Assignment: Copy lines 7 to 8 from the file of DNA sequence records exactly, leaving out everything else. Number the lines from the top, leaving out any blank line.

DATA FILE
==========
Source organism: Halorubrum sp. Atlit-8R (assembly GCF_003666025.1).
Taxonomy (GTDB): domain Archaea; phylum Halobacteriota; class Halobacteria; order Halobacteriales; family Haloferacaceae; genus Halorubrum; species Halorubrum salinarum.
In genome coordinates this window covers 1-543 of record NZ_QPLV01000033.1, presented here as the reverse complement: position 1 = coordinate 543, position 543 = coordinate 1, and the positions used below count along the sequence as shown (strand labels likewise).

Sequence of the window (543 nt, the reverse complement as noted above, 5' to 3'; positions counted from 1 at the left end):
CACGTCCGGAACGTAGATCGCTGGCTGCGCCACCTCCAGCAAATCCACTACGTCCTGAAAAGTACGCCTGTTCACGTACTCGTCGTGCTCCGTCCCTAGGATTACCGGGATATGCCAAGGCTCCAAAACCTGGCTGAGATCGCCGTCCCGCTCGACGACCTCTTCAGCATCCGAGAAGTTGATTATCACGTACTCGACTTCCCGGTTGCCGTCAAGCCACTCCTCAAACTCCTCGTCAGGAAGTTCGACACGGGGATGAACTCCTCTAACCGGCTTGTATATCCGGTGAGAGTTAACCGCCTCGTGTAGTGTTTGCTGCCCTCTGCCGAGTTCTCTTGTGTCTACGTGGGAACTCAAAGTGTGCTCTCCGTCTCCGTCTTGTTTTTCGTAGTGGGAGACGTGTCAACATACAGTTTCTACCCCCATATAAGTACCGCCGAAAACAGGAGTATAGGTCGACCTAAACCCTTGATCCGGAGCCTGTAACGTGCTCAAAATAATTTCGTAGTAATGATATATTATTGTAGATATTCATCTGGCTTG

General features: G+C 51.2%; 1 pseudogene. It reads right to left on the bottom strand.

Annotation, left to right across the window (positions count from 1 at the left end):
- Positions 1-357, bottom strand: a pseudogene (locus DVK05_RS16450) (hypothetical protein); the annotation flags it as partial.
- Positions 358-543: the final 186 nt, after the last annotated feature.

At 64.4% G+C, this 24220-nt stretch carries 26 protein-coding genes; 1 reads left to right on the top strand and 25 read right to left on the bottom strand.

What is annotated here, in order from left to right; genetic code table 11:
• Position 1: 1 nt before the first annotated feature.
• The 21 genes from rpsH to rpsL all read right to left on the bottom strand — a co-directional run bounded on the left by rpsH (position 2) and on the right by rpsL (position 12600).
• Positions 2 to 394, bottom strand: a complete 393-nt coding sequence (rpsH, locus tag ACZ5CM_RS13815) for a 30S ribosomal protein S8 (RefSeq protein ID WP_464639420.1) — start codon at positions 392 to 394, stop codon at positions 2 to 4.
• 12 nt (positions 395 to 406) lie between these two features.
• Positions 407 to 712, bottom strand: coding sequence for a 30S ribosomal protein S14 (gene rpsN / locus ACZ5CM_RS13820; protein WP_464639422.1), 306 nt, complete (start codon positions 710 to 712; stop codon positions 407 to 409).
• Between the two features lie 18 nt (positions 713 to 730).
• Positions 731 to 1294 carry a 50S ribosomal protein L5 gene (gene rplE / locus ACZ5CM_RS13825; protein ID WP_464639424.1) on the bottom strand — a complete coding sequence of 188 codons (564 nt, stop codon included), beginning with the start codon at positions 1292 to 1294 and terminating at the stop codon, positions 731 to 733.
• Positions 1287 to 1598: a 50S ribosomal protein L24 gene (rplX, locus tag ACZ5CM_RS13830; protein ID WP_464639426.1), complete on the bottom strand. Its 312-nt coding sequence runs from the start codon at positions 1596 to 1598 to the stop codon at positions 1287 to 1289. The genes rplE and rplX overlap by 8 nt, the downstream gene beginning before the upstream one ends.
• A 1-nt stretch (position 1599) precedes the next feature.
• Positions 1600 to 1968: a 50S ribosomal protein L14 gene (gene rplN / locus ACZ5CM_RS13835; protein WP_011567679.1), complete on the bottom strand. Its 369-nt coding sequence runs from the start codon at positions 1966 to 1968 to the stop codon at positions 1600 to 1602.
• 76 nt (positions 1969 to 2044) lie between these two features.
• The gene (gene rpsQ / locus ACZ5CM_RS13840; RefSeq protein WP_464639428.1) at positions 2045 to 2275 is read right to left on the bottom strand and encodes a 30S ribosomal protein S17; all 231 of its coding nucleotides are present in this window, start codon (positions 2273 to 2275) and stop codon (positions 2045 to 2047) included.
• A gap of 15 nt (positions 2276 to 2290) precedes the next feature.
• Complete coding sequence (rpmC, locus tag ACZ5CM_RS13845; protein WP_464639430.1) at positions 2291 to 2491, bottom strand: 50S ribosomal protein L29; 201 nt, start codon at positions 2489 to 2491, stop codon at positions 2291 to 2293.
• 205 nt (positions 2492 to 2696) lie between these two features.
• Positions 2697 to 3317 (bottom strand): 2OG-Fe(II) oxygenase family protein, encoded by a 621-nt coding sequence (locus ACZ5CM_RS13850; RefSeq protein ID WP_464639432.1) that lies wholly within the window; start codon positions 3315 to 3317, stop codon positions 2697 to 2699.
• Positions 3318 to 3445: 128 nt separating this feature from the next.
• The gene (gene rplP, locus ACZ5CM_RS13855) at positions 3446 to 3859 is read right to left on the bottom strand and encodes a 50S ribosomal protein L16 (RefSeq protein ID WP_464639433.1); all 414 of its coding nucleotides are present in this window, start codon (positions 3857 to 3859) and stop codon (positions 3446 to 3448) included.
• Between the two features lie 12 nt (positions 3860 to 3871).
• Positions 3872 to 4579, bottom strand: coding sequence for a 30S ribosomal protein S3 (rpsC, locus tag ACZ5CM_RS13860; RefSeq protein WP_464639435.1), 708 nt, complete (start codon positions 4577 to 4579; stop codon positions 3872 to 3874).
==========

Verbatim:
Annotation, left to right across the window (positions count from 1 at the left end):
- Positions 1-357, bottom strand: a pseudogene (locus DVK05_RS16450) (hypothetical protein); the annotation flags it as partial.